Oxygen Requirements In Home Aquariums
in the home aquarium is a frequent topic among fish keepers, but do you really
understand what is going on inside of your tank?
If you are a bit
lost on this issue, you are in good company. It can be quite difficult to
imagine something that you can't see, especially when the portions are so
amazingly small. Can you really visualize just how tiny 7 parts per million is?
We hope that the
following examples will be of some help.
Letís say you have a 135 gallon
tank that has been stocked with 5 lbs. of healthy fish. The water in the tank is
kept at 79įF with the pH at 7. Like most people, you are a bit heavy with
the fish food. Your fish are being fed 1% of their body weight per day
(approximately 25 grams or almost 1/3 of a cup of dry food). Using long
established formulas from aquaculture, this is how the math works out:
- Your 5 lbs. of fish will
require 0.9 grams of oxygen per hour. This equals 21.6 grams of oxygen per
- These fish will produce 0.8
grams (several drops) of NH3-N per day.
- The amount of oxygen required
by the bio-filter to convert this Ammonia to Nitrate and satisfy the
requirements of the bacteria is 5.4 grams of oxygen per day.
- The total biological oxygen
demand for your tank is 27 grams of oxygen per day.
Now let us consider a simple
source for this oxygen.
Air stones are by far the least
expensive and the most efficient way to aerate an aquarium. Aeration can take
place in the tank, sump, filter or protein skimmer. It makes no difference where
the oxygen is introduced into the system, just so long as it is present in
A small, high quality air stone
(1.5"x .75") will flow slightly less than 0.10 cubic feet of air per
minute. Three (3) of these stones will add 1.8 grams of oxygen to the water per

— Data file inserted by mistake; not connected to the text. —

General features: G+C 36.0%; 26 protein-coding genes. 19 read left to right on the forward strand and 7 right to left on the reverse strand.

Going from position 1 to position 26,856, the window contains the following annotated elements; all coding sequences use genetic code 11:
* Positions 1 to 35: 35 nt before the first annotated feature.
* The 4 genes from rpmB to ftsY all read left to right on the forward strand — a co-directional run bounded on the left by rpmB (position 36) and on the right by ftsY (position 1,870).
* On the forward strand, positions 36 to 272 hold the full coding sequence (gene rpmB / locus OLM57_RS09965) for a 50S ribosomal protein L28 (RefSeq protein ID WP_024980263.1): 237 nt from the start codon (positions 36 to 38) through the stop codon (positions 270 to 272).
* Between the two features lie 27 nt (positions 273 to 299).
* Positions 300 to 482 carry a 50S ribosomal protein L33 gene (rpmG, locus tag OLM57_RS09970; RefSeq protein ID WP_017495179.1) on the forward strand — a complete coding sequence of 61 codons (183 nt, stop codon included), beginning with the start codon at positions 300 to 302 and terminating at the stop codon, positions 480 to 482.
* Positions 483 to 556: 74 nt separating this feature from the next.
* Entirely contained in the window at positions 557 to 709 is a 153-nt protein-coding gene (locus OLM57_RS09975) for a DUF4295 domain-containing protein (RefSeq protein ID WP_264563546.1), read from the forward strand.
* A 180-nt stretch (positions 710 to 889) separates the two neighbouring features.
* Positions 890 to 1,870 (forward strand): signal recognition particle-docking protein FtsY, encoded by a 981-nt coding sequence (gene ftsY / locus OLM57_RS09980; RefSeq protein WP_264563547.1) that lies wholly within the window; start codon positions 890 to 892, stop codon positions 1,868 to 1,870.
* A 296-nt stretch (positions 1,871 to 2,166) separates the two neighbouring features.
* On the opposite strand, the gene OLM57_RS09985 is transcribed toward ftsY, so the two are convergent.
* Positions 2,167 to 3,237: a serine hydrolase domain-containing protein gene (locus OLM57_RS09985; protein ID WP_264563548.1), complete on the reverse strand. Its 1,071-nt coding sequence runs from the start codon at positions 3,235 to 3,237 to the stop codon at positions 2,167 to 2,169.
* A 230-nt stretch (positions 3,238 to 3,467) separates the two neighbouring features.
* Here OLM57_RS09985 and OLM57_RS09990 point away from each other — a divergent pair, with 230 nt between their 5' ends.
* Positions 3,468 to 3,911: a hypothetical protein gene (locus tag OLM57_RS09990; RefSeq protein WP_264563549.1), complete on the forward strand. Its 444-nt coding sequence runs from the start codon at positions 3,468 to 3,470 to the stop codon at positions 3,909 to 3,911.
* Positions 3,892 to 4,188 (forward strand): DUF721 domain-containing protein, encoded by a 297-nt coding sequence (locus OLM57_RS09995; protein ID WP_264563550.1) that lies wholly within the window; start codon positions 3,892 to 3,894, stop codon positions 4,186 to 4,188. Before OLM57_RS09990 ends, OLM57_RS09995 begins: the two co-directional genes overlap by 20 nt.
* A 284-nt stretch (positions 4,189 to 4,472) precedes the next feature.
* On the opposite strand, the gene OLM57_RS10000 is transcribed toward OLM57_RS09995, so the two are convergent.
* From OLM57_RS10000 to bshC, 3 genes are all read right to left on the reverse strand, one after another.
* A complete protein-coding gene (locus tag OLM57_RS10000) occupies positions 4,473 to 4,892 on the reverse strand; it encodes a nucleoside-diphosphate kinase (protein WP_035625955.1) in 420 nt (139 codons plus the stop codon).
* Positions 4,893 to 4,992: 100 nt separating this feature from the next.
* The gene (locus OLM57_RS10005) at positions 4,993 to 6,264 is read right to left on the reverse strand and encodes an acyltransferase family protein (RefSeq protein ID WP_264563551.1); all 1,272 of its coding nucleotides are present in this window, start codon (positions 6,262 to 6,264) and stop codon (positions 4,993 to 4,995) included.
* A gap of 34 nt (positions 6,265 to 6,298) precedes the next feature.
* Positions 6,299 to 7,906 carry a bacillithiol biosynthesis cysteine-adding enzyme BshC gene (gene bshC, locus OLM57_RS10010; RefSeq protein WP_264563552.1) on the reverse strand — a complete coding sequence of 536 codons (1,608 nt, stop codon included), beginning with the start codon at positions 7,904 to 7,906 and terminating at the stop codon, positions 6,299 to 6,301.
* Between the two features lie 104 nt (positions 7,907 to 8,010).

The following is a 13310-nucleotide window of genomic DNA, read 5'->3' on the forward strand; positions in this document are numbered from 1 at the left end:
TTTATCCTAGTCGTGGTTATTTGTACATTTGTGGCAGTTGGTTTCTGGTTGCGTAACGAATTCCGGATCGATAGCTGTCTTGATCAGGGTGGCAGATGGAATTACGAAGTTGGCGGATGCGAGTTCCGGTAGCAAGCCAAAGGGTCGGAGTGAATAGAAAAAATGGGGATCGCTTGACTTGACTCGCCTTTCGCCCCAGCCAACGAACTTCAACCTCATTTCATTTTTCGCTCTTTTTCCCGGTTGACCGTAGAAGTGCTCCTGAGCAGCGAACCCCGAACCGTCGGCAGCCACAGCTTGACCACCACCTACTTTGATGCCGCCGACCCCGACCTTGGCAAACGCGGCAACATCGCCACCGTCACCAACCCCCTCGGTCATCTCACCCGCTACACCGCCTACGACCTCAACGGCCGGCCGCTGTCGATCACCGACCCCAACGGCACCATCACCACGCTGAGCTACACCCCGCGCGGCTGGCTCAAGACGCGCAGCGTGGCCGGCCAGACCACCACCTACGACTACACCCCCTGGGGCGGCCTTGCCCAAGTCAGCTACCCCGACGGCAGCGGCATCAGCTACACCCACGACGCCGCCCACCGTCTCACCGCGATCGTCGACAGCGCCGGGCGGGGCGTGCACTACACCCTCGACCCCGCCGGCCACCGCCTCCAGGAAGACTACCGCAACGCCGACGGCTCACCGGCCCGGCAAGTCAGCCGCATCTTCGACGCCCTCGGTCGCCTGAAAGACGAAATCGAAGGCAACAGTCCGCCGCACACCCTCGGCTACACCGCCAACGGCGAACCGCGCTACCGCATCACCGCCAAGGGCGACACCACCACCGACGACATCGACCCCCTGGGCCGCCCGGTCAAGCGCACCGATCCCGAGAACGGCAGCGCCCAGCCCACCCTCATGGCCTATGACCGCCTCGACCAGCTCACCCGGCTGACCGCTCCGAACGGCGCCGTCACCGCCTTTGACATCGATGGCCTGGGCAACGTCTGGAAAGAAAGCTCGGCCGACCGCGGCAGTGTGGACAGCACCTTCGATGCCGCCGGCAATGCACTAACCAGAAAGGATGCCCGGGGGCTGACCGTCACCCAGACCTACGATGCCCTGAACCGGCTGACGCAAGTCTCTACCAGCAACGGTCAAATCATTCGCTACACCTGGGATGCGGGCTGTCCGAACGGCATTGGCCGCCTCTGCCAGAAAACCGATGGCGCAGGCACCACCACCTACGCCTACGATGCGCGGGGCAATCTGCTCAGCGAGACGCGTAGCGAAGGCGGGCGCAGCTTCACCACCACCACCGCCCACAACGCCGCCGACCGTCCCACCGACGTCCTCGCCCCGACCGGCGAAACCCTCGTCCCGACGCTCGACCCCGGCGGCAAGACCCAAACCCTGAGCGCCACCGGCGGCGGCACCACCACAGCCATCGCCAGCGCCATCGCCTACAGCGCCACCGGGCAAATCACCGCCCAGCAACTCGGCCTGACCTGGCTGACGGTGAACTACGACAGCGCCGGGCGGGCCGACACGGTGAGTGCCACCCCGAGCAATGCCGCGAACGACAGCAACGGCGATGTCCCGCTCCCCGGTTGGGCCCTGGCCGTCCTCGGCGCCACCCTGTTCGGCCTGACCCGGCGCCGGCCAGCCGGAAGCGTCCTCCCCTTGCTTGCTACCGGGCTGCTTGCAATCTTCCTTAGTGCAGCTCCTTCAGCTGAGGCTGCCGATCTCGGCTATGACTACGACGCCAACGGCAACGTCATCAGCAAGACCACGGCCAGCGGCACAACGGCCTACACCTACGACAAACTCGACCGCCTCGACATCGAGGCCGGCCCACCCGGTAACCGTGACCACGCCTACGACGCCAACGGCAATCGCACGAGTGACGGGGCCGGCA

hour, 43.2 grams of oxygen per day.
Oxygen saturation will occur
somewhere between 6 and 8 parts per million (this number depends upon
temperature, salinity and elevation). This means that the water molecules have
absorbed as much oxygen as they can easily hold under the present conditions.
Any oxygen taken in beyond this point will be released back into the atmosphere
with the least amount of disturbance in the water.
75% oxygen saturation is common
in the well aerated home aquarium, while 95% is quite difficult to achieve.
Since your aquarium has an oxygen
demand of 27 grams, and the air stones are providing an oxygen potential of 43.2
grams, there is no danger of low oxygen stress. Your tank will utilize and store
only a certain amount of the available oxygen. And while it is true that you may
have a tremendous amount of surface area in your biofilter, it is highly
unlikely that the bacteria will utilize all of it.
Remember, nitrifying bacteria are
present in levels that are directly proportional to the bioload of the tank. It
makes no difference to the bacteria how big your filter is. If they need only
10% of the surface area, that is what they will use. Approximately 80% of the
tankís oxygen demand goes to the fish, with the remaining 20% going to the
bacteria for the nitrification of organic waste.
In conclusion, your average fish
tank is not consuming nearly as much oxygen to process the biological waste as
you may have imagined. While this is understood by professional aquarists,
it has taken some time for the information to reach the aquarium hobbyist. Both
wet/dry and fluidized bed biological filters utilize the same amount of oxygen
to process fish waste.